Although she eventually begins to reciprocate his feelings, Amalthea is initially frightened and baffled by Lír’s attraction. She says, “No, he does not want my thoughts […] He wants me, as much as the Red Bull did, and with no more understanding.” Lír’s possessiveness may seem more benign and subtle than that of Haggard and the Red Bull, but Amalthea views both forms of desire as constraining and misunderstanding her.

King Haggard is greedy and conflates love and joy with possession. He recalls his “joy” at first seeing unicorns, which he immediately expressed as a desire to own all the unicorns: “I said to the Red Bull, ‘I must have that. I must have all of it, all there is, for my need is very great.’ So, the Bull caught them.”

Love is accepting people as they are, not an idealized image of them. Yes, I’m including the character of the Unicorn as a person here. In the book, she even refers to the other unicorns (who have never been turned into humans) as “my people.” Courtly love places the beloved on a pedestal. When applied to humans, this is dangerous, depicting women as superhuman and flattening them from complex, flawed people. The traditional object of courtly love is a married woman, but the obstacles to Lír’s love for Amalthea are far more insurmountable.

Because Schmendrick and Molly first met the Unicorn in her true form, they love her as she is. This is not possible for Lír, who prefers the illusion, even after the Unicorn has transformed back into her true form: “He saw the unicorn, and she shone in him as in a glass, but it was to the other that he called — to the castaway, to the Lady Amalthea. His voice was the end of her: she vanished when he cried her name, as though he had crowed for day.” Lír did not create Amalthea, but he clings to the illusion as long as possible. Lír’s romantic longing prevents him from ever knowing the Unicorn’s true self. She later appears to Schmendrick and Molly, but not to Lír, in dreams.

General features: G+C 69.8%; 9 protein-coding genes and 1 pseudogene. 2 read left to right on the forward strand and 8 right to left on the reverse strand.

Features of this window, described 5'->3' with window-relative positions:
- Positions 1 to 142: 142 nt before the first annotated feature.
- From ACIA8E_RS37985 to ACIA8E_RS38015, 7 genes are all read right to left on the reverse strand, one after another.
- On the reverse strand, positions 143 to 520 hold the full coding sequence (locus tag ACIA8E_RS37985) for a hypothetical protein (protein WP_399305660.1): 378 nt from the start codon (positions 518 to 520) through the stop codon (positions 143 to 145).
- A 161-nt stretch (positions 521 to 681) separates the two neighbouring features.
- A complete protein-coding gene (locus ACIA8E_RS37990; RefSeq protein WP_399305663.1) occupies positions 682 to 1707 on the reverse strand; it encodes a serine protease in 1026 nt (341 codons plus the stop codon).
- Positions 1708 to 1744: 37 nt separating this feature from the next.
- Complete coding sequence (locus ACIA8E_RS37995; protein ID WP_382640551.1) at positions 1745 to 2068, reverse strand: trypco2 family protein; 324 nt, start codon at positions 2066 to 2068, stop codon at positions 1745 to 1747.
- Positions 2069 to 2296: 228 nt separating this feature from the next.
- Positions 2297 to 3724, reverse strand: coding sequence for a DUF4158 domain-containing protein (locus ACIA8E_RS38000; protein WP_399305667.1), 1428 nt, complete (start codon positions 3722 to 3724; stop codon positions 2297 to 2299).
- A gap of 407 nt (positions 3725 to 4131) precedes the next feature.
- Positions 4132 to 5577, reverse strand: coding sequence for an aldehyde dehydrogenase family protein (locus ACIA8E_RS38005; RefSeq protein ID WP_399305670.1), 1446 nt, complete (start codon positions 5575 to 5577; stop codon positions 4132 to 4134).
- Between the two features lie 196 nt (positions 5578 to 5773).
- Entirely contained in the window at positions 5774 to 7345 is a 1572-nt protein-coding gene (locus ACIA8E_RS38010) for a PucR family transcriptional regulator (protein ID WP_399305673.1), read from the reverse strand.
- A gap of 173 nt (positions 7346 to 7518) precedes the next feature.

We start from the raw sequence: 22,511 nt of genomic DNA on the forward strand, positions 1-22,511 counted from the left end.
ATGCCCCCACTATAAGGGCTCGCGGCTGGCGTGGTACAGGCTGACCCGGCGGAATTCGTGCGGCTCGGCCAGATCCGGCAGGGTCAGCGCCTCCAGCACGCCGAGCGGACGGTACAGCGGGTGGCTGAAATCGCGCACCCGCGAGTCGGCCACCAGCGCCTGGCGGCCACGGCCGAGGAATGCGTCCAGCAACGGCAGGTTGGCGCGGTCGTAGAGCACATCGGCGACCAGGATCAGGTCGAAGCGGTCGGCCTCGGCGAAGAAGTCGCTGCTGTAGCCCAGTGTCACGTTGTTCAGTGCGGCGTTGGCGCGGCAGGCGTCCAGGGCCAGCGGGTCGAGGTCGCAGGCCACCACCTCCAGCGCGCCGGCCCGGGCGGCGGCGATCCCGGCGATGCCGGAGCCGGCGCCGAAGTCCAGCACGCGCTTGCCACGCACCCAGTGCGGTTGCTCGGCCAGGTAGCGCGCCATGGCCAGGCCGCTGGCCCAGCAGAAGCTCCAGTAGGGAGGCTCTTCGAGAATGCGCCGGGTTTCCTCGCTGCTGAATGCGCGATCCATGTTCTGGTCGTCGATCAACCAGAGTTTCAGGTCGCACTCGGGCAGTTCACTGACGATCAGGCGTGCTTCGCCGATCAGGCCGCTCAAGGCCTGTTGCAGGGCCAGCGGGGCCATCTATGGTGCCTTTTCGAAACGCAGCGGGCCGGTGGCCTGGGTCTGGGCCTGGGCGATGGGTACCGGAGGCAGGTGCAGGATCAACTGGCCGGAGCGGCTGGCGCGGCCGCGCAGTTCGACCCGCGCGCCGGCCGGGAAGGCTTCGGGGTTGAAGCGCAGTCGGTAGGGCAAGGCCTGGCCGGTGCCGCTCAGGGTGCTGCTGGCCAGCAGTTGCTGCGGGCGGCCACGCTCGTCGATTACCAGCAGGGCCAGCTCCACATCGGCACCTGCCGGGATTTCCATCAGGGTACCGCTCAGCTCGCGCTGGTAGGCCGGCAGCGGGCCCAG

Lír vows to follow the unicorn forever and be satisfied with merely a glimpse of her. Yet he still prefers her human form, Lady Amalthea. Molly Grue points out that he has already gotten more from the unicorn than most people ever have. Lír’s feelings at the end of the book are sympathetic, but they also expose the shallowness and insincerity of courtly love. While courtly love elevates adoration from a distance over sexual and romantic relationships, Lír would have preferred a romance with Lady Amalthea.

Schmendrick suggests Lír’s suffering can make him more heroic. “‘Great heroes need great sorrows and burdens, or half their greatness goes unnoticed. It is all part of the fairy tale.’ But his voice was a little doubtful.” These words seem to depict Lír as the hero of a courtly romance, but even Schmendrick is unsure of his own interpretation or trying to put a positive spin on it.

The Last Unicorn by Peter S. Beagle is a fairy tale with themes of mortality and the bittersweet nature of being human. It implies love is acceptance, not possession. Prince Lír’s infatuation with Lady Amalthea initially fits the conventions of courtly love. Traditionally, courtly love is impossible and can never be consummated. Because Lady Amalthea’s true form is a unicorn, the novel satirizes courtly love, taking its impossibility to absurd extremes. Courtly love elevates yearning for an idealized beloved as superior, purer, or more spiritual than sexual or romantic relationships. The novel exposes these pretensions as insincere and damaging to the unknowable object of affection.

Image: Prince Lír holds Lady Amalthea’s hand in the 1982 Rankin and Bass movie The Last Unicorn.
Image: Prince Lír holds Lady Amalthea’s hand in the 1982 Rankin and Bass movie.